New Delhi (NVI): In the wake of Covid-19, the International Monetary Fund (IMF) has said that it is a good time to end fossil fuel subsidies and create a greener, fairer economy for the future.
Speaking at the launch of the “Great Reset” initiative by World Economic Forum yesterday, Kristalina Georgieva, Managing Director of the IMF, threw the weight of IMF behind the transition and said there is a good opportunity now to save the environment from the consequences of global warming.
The “Great Reset” is the WEF’s global initiative to build a better world in the wake of COVID-19.
“We now have to step up, use all the strength we have, which in the case of the IMF is $1 trillion,” to ensure that history looks back at “the great reset, not the great reversal,” Georgieva was quoted as saying in a WEF report.
She said this means putting the right investments and incentives in place – and breaking with unsustainable ones.
“I’m particularly keen to take advantage of low oil prices to eliminate harmful subsidies,” she said.
A report by IMF last year estimated annual fossil fuel subsidies at $5.2 trillion in 2017, or 6.5% of the global economy, illustrating the scale of the challenge.
At the WEF virtual meeting the IMF head drew a parallel with the way the Second World War prompted the foundation of the National Health Service in the UK.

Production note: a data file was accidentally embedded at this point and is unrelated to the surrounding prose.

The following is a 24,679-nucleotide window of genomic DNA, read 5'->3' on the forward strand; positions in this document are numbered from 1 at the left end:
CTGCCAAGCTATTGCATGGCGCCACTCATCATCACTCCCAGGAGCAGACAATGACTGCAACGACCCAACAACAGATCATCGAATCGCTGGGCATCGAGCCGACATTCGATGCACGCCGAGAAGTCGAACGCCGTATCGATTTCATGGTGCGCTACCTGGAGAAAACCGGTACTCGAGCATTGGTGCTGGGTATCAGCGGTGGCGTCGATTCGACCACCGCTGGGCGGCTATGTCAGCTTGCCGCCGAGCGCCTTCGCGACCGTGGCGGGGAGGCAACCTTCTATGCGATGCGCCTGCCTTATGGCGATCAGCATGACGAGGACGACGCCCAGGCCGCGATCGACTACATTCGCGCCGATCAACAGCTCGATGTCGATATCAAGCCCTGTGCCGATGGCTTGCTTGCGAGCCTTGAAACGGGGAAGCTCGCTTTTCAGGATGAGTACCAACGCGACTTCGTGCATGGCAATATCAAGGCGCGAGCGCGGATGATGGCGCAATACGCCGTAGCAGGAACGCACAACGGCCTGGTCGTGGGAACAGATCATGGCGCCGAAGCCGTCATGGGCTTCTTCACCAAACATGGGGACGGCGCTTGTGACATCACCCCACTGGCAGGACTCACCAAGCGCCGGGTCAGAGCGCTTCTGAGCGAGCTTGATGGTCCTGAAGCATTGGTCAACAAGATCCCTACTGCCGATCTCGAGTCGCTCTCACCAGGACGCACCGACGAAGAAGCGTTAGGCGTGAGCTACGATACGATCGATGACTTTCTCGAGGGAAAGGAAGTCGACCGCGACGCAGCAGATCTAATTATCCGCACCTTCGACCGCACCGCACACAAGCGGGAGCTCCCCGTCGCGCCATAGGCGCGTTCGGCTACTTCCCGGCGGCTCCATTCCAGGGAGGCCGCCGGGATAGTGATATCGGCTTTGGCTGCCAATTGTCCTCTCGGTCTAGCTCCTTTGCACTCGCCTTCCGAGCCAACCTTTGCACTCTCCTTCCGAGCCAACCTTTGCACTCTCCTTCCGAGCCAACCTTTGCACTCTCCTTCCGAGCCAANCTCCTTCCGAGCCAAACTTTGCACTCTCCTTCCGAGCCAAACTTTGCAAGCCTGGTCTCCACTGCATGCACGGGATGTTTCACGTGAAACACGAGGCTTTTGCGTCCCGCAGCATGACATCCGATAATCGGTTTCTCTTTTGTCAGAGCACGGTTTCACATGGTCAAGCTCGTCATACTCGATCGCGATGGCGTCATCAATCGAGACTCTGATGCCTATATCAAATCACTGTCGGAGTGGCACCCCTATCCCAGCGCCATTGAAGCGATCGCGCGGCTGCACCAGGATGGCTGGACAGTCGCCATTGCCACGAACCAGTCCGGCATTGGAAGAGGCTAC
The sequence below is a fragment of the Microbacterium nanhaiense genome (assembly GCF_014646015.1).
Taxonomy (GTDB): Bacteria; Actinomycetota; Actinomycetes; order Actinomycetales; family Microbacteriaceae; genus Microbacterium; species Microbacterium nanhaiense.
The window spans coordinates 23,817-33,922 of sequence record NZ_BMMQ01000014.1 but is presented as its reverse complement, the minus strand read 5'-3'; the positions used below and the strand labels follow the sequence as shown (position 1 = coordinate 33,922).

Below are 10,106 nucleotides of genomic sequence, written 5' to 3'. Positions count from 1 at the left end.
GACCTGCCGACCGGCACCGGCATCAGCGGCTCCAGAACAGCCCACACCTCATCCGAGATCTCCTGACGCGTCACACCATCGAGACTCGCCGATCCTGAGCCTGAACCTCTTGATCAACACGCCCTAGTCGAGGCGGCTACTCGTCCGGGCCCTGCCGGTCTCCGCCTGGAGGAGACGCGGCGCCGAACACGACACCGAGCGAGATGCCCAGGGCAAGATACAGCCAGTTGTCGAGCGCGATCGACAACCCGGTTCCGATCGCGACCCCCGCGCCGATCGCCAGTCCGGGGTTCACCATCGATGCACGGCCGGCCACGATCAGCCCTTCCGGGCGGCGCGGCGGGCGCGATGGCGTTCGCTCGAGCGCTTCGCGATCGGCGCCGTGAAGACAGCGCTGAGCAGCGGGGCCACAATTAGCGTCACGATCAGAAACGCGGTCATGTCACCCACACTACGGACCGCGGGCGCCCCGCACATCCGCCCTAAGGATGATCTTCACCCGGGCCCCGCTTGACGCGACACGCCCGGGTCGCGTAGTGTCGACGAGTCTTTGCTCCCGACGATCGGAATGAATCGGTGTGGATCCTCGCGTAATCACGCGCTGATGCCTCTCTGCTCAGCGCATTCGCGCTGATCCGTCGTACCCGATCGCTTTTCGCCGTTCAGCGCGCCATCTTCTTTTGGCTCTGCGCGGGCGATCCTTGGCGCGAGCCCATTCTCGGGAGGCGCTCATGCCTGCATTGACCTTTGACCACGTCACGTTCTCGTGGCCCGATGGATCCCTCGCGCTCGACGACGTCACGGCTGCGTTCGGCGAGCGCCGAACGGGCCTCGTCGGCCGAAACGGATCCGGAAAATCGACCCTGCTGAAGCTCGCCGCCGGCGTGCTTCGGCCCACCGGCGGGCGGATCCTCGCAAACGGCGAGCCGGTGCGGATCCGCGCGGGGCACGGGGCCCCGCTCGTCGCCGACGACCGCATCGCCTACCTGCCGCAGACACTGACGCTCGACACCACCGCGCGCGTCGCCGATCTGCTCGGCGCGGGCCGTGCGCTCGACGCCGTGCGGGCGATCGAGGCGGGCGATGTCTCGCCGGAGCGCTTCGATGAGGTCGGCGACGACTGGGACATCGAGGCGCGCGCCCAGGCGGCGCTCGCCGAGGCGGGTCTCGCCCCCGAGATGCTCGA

“The best memorial we can build for those who lost their lives in the pandemic is a greener, smarter, fairer world,” Georgieva said.
Bernard Looney, the CEO of BP, who was also in the virtual meet, agreed with the IMF chief and said that he backed an end to fossil fuel subsidies and supported the green investment policies that organizations including the EU were beginning to put into place. BP’s alternative energy portfolio includes wind power, solar power and biofuels, WEF reported.
“We all know there is a carbon budget. It is finite, it is running out,” he said.
In the absence of a real action on the ground, catastrophic warming of over 4 degrees is predicted by the end of the century, IMF reports, adding that the current policies are putting us on a course for around 3 degrees of warming – enough to drown major cities, bring mass extinctions and make large parts of the world uninhabitable.
According to the WEF report, the United States and China are currently the world’s largest polluters. Although the COVID-19 lockdown caused a lull in CO2 emissions and dirty air, air pollution has already rebounded to previous levels in China, with the resumption of economic activities and quite possibly, the use of fossil fuels to generate electricity.